phwoar, look at the angles on that oneSome characters thump awake, panting, in a snarl of sweaty sheets. Some characters open their eyes with a snap, hold the pose for a full two camera seconds, sigh. Depends what it’s been – lurid wish-fulfilment, vicious tragedy, traumatic flashback. A shortcut to backstory, a cheap bit of misdirection. Rarely surreal, no abrupt shifts of scene or familiar places in illogical shapes. High emotion. The reason dreams in films so often don’t convince isn’t that they’re unrealistic. It’s that they aren’t unrealistic enough.

No surprise, really. This is the economy of fiction, and what exists must work in service to the plot or it’s out on its ear. But, still, all these characters on all these screens who seem to spend every night staring at a slideshow of memory – after a while you start to wonder if the screenwriters have actual dreams at all.

So what’s great about Inception is that there aren’t any real dreams in it. No-one falls asleep naturally and drifts through the various stages until they cruise into the REM state and find themselves driving a car downhill in their boxers despite never having learnt how, then curled up in a treehouse library whose rabbit-warren corridors curve overhead and underfoot with 360-degree shelving, reading a red book that turns out to be the morning sun. In Inception, all sleep is drugged; all dreams are built by conscious minds. If the scenes seem suspiciously coherent, if the buildings (bar a Penrose staircase or two) are all too structurally sound, if for some reason the subconscious is supposed to be on alert against logical inconsistencies rather than gleefully piling them on top of one another – that’s okay. These are less dreams and more fictions, stories thought into the minds of their target audience by a team of great imaginations, built worlds that can’t recreate the maker’s own familiar places for fear of giving too much away.

The comparison makes itself, really.

Inception is carefully, intelligently put together, the seed of a final twist (or is it??) planted half-way through, the various layers of the story worked together with delicate art. It knows about dreams what filmmakers tend to ignore, that they are strange sideways things that we can only interpret through metaphor, even if sometimes the metaphors are so crude and obvious we feel disappointed in our own subconscious minds. It knows about creation that it’s dangerous psychic territory, that when we think we are in control of the narrative the details may be letting our secrets slip. It’s a slick piece of work, the beautiful sharp suited young fraudsters of an Ocean’s Eleven exploding through the transnational spaces of a Bond or Bourne film, street markets in Mombasa and energy markets in Japan and the US, plastic chairs and first-class plane travel (and a French extradition reference!). Fractions of the familiar world, giving nothing away.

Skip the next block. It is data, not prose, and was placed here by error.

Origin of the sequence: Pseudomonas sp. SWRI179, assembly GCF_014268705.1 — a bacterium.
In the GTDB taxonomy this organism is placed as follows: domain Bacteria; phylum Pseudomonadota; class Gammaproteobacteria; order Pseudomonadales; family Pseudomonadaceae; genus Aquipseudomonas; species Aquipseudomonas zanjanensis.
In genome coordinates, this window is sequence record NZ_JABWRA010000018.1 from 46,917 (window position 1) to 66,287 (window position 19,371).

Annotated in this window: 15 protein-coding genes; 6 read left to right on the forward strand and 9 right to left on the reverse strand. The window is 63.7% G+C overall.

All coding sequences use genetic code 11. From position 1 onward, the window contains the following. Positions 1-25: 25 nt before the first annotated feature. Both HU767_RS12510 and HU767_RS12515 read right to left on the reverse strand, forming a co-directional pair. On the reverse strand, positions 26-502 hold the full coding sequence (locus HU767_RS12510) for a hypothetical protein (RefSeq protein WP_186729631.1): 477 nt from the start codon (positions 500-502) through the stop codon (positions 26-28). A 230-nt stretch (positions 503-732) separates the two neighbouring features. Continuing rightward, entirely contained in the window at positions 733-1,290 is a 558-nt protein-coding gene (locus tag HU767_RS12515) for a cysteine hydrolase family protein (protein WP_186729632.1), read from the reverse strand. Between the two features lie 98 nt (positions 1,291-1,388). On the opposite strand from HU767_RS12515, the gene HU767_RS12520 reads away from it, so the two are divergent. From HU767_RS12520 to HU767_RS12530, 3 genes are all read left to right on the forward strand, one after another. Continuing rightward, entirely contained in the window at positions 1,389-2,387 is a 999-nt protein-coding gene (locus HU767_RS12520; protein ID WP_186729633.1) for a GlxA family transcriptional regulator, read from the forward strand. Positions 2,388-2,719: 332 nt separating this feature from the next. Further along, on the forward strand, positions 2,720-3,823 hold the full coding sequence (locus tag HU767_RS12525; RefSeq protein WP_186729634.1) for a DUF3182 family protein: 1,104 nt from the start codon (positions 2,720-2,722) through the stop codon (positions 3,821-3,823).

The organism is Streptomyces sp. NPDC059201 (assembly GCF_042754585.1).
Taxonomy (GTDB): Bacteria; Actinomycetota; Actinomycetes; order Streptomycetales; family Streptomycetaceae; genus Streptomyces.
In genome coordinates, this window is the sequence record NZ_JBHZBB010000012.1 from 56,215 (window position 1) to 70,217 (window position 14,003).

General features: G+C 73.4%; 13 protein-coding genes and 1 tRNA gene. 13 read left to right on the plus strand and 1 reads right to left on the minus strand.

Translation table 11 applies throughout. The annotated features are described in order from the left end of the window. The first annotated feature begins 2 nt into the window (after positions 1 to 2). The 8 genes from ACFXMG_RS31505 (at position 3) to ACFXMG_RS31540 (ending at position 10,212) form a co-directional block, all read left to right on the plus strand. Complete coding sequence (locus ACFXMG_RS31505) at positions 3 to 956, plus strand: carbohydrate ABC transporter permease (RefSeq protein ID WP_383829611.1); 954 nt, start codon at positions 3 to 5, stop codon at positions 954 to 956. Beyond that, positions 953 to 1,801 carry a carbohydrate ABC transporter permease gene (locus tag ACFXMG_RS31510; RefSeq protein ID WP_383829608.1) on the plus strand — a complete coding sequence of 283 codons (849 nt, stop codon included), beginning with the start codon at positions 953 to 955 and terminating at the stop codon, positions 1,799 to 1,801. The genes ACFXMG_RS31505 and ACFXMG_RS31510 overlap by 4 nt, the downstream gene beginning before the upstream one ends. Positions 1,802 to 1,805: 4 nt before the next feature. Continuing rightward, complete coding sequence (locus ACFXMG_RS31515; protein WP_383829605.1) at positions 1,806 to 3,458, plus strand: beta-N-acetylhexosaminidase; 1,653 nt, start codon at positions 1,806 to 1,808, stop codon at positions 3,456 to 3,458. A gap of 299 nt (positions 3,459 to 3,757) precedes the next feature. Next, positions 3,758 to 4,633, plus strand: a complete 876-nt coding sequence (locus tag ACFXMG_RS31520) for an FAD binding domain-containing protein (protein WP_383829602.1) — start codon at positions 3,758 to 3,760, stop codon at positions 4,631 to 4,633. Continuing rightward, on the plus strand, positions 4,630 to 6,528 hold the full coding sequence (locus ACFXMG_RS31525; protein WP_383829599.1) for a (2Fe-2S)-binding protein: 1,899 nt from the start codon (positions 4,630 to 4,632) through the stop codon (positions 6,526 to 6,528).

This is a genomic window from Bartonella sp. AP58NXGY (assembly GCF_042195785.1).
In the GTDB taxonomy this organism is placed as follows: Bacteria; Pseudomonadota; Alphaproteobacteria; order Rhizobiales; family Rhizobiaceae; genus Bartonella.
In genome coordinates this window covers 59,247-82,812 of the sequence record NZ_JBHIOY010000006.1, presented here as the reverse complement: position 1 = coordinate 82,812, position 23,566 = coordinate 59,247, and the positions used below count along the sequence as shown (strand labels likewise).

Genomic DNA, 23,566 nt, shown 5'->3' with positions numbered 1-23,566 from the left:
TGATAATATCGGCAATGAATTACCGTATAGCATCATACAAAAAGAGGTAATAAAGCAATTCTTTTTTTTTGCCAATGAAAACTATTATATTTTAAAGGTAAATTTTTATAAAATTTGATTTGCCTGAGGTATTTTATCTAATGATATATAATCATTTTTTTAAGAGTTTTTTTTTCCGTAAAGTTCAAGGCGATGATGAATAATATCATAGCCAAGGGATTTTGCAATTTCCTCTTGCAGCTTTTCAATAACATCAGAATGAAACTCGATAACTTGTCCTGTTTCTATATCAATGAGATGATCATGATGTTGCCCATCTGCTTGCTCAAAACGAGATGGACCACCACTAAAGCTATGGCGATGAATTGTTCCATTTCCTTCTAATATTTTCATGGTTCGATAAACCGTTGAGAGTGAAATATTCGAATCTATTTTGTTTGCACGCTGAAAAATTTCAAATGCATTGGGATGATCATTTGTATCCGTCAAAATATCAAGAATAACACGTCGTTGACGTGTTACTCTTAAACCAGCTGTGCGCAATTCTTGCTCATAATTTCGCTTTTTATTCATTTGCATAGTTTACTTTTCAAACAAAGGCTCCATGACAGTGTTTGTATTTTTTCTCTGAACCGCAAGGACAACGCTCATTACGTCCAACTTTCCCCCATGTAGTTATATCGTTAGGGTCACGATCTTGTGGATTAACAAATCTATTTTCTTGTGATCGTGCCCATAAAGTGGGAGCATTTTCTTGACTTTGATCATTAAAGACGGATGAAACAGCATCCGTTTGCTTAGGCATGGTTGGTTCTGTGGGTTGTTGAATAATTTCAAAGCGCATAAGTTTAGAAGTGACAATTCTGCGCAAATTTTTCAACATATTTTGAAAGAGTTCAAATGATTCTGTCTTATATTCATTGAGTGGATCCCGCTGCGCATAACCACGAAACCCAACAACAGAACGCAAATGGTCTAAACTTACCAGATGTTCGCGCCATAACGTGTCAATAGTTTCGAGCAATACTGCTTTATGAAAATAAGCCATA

Yet — there’s another way we give ourselves away, not by what we put in but by what we leave out. A man must go home; a father-son conflict must be resolved (not an Oedipal one – there isn’t a mother in it. Which by the way is weird); economic competition must flourish, no time to wait on antitrust laws. None of these motivations seem any more important than the next gorgeously detailed set-piece. There’s a lot of charisma but not a lot of human sympathy. Ellen Page’s Ariadne is perfect, here, her curiosity intellectual and practical and unromantic, taking her place in the group for the thrill of immaterial creation. She’s an architecture student, her professor’s favoured pupil, enchanted with the idea that any environment she imagines can take shape without the tedious business of getting it built. She thinks up a world so another mind can realise it, so yet other minds can interact with it and finally, somewhere down the chain, it will make one mind feel something and so betray itself. It’s all craft, all contrivances, the final purpose lost in a huge Heath Robinson machine.

It’s not that emotion is lacking – it’s that emotion would sap the delight from this film, would upset the delicate balance of image upon image, fantasy upon folly. Like all heist films, the joy is in watching sharp minds think their way out of the inevitable unforeseens, use every tool they know to keep their plot in motion. We’re supposed to find it sad that Inception‘s team of creators can no longer dream spontaneously, but that’s hard to do. The only real threat in the film is the loss of lucidity, the thing that cannot be explained, the dreams one cannot control.